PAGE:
Newspaper article The Christian Science Monitor
Subtle Ethics of Using Juries to Send a Message Lawyers Often Remind Jurors of Their Duty to 'Say the Truth,' Then Urge Them to Go a Little Further Than That
It was the end of an all-too-ordinary prosecution for cocaine-peddling ("distribution of a class B substance" is the formal description). As he swung into the climax of his closing argument, the prosecutor was falling back on an old cliche.
"Members of the jury," he thundered, "the word 'verdict' comes from two Latin words meaning, 'to say the truth.' And that's exactly what we're asking you to do, say the truth. Say that the government has proved beyond a reasonable doubt that this man, the defendant, is exactly what we said he is, a drug dealer.
"If you do that, ladies and gentlemen, you'll be sending a message, not only to this drug pusher, not only to other drug pushers, not only to people who are thinking of becoming drug pushers, but to the whole community. The message is simple: The people of this county don't tolerate cocaine or the people who sell it."
Some of the jurors shifted in their seats, perhaps from emotion. The judge also shifted in his, feeling vaguely disquieted.
Prosecutors (like defense counsel) often allow their forensic zeal to bend and occasionally break the rule that normally limits lawyers' oratory to analysis and argument about the evidence and what it establishes or (as defendants' lawyers emphasize) what it fails to prove.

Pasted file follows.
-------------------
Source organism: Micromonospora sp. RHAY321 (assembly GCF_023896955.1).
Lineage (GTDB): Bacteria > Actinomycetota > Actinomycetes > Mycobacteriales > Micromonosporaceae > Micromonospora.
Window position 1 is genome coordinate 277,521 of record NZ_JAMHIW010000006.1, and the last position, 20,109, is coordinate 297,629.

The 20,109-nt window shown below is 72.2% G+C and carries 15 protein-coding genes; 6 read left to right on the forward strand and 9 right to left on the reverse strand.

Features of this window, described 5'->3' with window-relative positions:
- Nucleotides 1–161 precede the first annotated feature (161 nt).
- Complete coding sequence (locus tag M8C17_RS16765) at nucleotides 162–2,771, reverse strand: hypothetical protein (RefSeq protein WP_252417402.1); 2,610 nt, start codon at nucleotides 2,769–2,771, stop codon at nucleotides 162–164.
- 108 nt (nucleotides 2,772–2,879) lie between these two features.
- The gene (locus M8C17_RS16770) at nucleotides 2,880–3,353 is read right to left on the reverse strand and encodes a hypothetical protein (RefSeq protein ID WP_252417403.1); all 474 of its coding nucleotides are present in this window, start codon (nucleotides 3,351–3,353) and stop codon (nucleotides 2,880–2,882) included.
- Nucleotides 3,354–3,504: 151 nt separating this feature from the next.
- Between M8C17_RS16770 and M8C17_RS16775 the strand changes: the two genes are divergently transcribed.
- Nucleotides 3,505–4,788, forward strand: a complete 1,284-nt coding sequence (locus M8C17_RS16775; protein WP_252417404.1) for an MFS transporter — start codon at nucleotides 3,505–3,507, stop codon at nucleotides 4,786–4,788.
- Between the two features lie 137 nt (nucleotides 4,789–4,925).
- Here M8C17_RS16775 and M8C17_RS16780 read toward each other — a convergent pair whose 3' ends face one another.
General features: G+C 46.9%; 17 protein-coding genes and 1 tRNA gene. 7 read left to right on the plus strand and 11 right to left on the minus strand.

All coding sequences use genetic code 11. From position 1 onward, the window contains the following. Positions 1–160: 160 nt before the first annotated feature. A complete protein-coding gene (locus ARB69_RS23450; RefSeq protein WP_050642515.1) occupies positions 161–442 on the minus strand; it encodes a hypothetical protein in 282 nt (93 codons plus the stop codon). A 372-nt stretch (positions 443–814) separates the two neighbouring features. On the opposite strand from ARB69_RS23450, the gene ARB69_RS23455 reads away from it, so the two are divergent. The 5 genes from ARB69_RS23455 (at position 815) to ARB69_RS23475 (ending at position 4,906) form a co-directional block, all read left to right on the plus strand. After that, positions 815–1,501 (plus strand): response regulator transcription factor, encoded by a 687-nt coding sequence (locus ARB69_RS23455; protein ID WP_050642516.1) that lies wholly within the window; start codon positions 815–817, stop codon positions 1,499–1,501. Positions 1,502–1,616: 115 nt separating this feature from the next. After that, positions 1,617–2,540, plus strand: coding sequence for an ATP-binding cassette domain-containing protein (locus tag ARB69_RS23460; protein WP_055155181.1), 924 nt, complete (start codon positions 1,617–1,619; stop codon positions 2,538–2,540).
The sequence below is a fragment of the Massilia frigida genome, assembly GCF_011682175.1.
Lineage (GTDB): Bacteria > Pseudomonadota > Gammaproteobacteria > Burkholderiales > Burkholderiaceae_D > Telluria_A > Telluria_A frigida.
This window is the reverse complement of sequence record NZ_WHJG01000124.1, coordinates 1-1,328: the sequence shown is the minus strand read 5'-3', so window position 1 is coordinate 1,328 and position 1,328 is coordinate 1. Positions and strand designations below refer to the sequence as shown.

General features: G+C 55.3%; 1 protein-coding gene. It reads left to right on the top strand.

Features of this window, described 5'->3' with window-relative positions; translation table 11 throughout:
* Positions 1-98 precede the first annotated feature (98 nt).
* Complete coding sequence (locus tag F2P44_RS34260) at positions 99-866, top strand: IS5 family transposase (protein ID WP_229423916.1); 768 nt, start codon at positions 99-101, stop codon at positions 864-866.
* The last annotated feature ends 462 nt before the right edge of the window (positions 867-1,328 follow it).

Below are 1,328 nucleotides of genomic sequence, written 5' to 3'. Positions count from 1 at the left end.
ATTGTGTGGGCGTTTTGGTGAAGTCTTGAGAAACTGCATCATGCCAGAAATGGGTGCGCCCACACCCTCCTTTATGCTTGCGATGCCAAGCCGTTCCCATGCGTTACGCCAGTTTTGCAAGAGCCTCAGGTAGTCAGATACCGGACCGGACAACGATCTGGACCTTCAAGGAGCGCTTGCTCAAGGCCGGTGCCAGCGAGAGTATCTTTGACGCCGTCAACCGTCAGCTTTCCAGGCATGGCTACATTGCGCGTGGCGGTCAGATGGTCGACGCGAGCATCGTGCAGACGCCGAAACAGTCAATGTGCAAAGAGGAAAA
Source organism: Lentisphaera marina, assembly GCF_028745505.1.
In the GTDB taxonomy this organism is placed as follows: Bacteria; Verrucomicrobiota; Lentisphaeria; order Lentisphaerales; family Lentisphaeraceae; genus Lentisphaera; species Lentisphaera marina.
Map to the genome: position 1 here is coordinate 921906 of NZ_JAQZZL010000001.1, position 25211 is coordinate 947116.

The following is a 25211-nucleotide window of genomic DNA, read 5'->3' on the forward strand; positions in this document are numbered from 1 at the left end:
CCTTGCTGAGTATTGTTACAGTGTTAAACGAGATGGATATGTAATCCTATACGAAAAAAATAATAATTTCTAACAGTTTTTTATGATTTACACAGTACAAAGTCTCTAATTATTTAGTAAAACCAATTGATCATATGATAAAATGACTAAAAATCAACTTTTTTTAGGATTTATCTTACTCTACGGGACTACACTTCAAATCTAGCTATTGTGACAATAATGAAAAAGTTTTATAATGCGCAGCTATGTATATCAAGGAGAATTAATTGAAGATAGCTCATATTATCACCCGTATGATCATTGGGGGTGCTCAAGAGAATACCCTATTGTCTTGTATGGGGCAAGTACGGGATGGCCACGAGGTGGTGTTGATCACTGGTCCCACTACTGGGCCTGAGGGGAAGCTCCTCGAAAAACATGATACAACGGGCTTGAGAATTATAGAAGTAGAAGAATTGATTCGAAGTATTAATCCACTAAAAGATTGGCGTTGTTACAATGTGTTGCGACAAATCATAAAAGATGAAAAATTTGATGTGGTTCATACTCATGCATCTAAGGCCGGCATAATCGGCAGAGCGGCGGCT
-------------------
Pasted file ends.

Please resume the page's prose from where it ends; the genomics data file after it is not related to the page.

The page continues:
If the breach is not flagrant, most judges let it pass; most opposing lawyers do not even bother to object. Effective courtroom performance, indeed, often depends on the ability to rub the jurors' emotions while apparently appealing just to their intellects. That is why Marc Antony's speech in Julius Caesar is a favorite with trial lawyers.
Even so, the prosecutor's tactic made the judge uncomfortable. True, the district attorney (unlike the judge) had to run for office every four years. It was therefore important for him that he and his underlings should constantly appear to be rallying the populace against the forces of darkness. Whether this understandable purpose may properly affect the prosecution's relation to the jurors is, however, another matter.
Prosecutors are not the only lawyers who try to use the jury as a megaphone. Defense counsel, facing a prosecution built on thin testimony or involving police mishandling of evidence, have been known to urge upon juries the message that "this kind of unfair, underhanded misuse of power has got to stop. …